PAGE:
Orlee Muroff was delighted to receive an unusual baby shower gift - a visit from a lactation expert. The nervous first-time mom had already lined up a night nurse for the first two weeks after her baby's birth because she wanted to start things off on the right foot, especially breast-feeding. "I was not breast-fed as a baby, so my mother couldn't help me there," says Muroff, a 33-year-old health food buyer for a grocery store chain. "I'm nervous. I could negotiate a million-dollar contract but I don't know baby." A holistic nutritionist by training, Muroff knows the benefits of breast-feeding. She's happy that Jesse, born Oct. 26, is feeding well and gaining weight. Educated and determined, Muroff exemplifies the new generation of mothers who have embraced breast-feeding with a vengeance and are willing to pay whatever it takes to get the help they need. Lactation experts who cost $100 per visit or more, doulas who charge $600 and up to accompany a mother at birth and advise her after, and baby nurses who collect as much as $2,000 for two weeks of night care, are all part of the cottage industry that has sprung up to meet their demands. More than 90 per cent of all mothers nursed their babies in hospital, according to Toronto public health, citing 2003 statistics, but the numbers begin to drop as soon as they get home. By the three-month mark, only 75 per cent are nursing and the numbers continue to decline. By six months, only 58 per cent are breast-feeding. As natural as breast-feeding is, it can be fraught with difficulties: cracked nipples from a poorly latched baby, yeast infections, mastitis, poor milk supply, not to mention sleepy babies who would rather snooze than eat. Bottle-fed themselves, new mothers find they can't turn to the generation before for assistance. "It's a skill and that skill was lost in our parents' generation," says Nora Dixon, a nurse who hired lactation consultant Edith Kernerman when she had difficulties feeding baby Taylor, born Sept. 11. She repeatedly bundled up the newborn and drove her to the hospital to visit a breast-feeding clinic, but called in the expert when she realized it was just too impractical to shuttle the newborn back and forth. Kernerman, who was recommended by the family's doctor, has visited the family so frequently that "she is definitely Aunt Edith by now," laughs husband Rob, 28, an IT salesman. "I think it is the hardest work I have ever done," Dixon says of the non-stop pumping and her attempts to breast-feed. So, why are all these new mothers hanging in there? "I just feel it is the most natural food and worth trying," says Dixon, adding that hiring experts is "expensive and for a lot of people it would not be possible. That's unfortunate." Meanwhile, a recent discussion at her east-end Toronto mother's group revealed that most had called in lactation consultants, she says. Kernerman, a former sculptor who was certified by the International Board of Lactation Consultant Examiners three years ago, says lactation consultants began appearing on the scene in the late '80s as the numbers of women who wanted to breast-feed their babies began to increase, a direct result of widespread public health campaigns that advocate "breast is best." "Finally breast-feeding is coming back in favour," says Kernerman, whose visits often last more than an hour and a half while she watches a mother feed her baby and offers suggestions about ways to hold an infant. The main problem is establishing a good "latch," or the proper position of the baby's mouth on the mother's nipple so it can compress the milk ducts and get enough to eat. If the latch is wrong, mothers can experience painful cracks and bleeding nipples, explains Kernerman, who gently takes babies off breasts to reposition them while asking the mothers, "Do you feel any pain?" There should not be pain, says Kernerman, adding many moms don't know about the arsenal of weapons out there to help them in the battle to breast-feed. There are herbs and medications to improve milk supply, ointments for pain, antibiotics for infections, not to mention ways to supplement feeding with expresssed breast milk. Lactation consultant Anne-Marie Desjardins, a nurse, says many new moms seem to forget whatever they learned in the hospital when they get home and their milk comes in. The day after birth, babies are sleepy and mom is only producing colostrum, a weak milk easily digested by babies. By day three or four, however, baby has "woken up" and mom's breasts are swollen with milk. "The best way to learn is in their home, where they are in charge," Desjardins says. "I can see where they sit, their whole body, and how the father is, what kind of supports she has. And, once we have successfully taught feeding, I teach the mothers how to do this lying down." Being able to rest in bed while feeding a baby is a tremendous benefit to a new mother, says Desjardins, the mother of two daughters aged 9 and 12. If a family has a web camera with their computer, she sometimes watches a feeding from her home office, using technology to aid the primal urge. "Just because breast-feeding is natural does not mean it is easy," she says. Ask the mothers who struggle. Vanessa Rae is successfully breast-feeding 8-month-old Nicola Bertwistle today but it was a hard at first. Her breasts were so sore, a nurse at the hospital exclaimed, "I can't believe you still want to do this." But she did. "I work for the provincial government. You take a year off and you approach it (the baby) like a job." All of the women she knows are breast-feeding while their own mothers are making comments like, "Oh, just give the baby a bottle," says Rae, who ended up hiring Desjardins. Real-estate agent Amy Polson, 30, breast-fed all three of her children ages 4, 2 and 10 months, but at first it didn't start well. "I'd sit in pain, with my shoulders up around my ear lobes. I felt such guilt. It was supposed to be natural." An experienced doula helped her get a better latch and things settled down nicely. Hiring a doula, "made sure I had support," says Polson. Her doula, Lisa Caron, jumped in the car and came over even in the middle of the night. Caron often helps new mothers breast-feed and sees it as part of her role, which she describes as being like a mother or an aunt. "Fifty years ago, our mothers came over to take care of us" when women gave birth. Silvia Presenza, 38, hired a baby nurse for the birth of her daughter Bianca Presenza-Long in July 2003. It is estimated there are roughly 150 newborn specialists, both nurses and personal support workers, in the GTA. She lucked into an "amazing night nurse" and she kept her on for a number of weeks for a total cost of $6,000. "It is the best money I ever spent," says the corporate communications manager, who is married to a lawyer. Presenza's mother died when she was a teen and she knew she would have to hire assistance for those early days home from the hospital. "The minute she walked in the door to take the baby, I knew I could relax." The nurse taught Presenza and her husband all the business of taking care of a new baby, including how to bathe the newborn. In the middle of the night when it was time to feed, the nurse brought the baby to Presenza in her bed. The nurse helped to get the baby to latch properly after a few missteps. "Having her made me realize I am doing it right. She gave good advice to me and built my confidence." Danielle Chandler, 37, prepared for motherhood with the same zeal that she studied for her law exams. She read books, hired a doula for support during childbirth and committed herself to a natural childbirth and breast-feeding. There were no drugs when Olivia was born and she was breast-fed. Chandler says the successful older mother sees the baby experience as another challenge to conquer. "We are reading (baby books) and we are not winging it." Chandler relied on her network of plugged-in mommas to find a doula. She interviewed seven people before hiring one for $900. "I felt I wanted to have as much support as I could." When it's time to call in an expert, the husbands are often the ones making the call or paying the bill. Teacher Tanya Wharton was struggling to nurse Thomas after his birth in November 2004 and experiencing sharp pain. She used contacts from her prenatal class to find out about a lactation consultant but balked at the $100 price. "My husband just wrote out the cheque," says Wharton. "My husband was so supportive. He told me, `Formula is not the solution. Do you want to be cleaning bottles all the time? We'll get it right.'" And they did. Thomas was breast-fed for nine months.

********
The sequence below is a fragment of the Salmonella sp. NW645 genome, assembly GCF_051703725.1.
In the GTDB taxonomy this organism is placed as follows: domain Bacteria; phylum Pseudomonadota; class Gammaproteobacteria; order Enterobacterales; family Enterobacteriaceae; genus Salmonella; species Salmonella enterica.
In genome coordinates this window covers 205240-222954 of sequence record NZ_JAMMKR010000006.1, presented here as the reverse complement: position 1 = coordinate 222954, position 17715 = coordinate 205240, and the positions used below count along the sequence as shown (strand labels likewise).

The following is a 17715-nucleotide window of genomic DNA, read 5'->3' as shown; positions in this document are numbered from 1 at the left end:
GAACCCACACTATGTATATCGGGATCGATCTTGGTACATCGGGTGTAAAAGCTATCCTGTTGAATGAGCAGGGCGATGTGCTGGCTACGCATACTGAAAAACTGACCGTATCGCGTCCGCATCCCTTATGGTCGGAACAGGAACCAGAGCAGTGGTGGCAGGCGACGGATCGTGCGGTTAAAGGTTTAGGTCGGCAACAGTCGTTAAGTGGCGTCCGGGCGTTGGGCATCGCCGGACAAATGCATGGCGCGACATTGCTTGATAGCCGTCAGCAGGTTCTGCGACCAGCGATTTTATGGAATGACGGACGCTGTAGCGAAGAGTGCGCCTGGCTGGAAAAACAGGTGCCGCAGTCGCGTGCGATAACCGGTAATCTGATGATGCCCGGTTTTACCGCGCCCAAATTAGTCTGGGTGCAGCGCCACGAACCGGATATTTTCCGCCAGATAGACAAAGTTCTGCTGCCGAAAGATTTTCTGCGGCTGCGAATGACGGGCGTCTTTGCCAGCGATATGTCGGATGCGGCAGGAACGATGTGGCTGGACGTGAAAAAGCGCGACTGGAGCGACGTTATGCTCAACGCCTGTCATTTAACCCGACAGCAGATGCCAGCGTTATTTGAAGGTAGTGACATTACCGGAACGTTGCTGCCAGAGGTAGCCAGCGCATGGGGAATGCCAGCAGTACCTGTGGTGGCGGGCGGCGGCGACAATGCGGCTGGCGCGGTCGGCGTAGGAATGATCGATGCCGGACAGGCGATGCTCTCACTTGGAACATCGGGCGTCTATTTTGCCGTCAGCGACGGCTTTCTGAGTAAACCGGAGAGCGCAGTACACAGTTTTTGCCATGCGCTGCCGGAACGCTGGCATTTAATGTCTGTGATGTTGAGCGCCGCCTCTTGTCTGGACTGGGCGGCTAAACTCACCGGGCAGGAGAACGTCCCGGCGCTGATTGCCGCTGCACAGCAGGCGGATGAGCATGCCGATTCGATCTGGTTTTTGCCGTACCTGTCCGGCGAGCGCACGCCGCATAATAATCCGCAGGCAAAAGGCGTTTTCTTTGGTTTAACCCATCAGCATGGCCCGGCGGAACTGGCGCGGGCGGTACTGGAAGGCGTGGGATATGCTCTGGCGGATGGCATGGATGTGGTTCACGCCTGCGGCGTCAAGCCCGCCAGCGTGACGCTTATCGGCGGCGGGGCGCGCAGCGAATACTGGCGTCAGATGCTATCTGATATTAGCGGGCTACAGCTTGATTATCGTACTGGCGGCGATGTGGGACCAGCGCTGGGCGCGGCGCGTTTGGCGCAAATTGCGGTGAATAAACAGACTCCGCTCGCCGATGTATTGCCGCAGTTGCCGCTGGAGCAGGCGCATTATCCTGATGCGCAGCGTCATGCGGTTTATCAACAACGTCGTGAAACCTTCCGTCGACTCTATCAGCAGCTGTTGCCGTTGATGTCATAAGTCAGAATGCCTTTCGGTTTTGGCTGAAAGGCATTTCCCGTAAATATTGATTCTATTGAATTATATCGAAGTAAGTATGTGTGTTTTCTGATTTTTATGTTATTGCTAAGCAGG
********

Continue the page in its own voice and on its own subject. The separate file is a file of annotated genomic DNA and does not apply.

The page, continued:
Lactation nation Nov. 25, 2005. 01:00 AM

TRISH CRAWFORD LIFE WRITER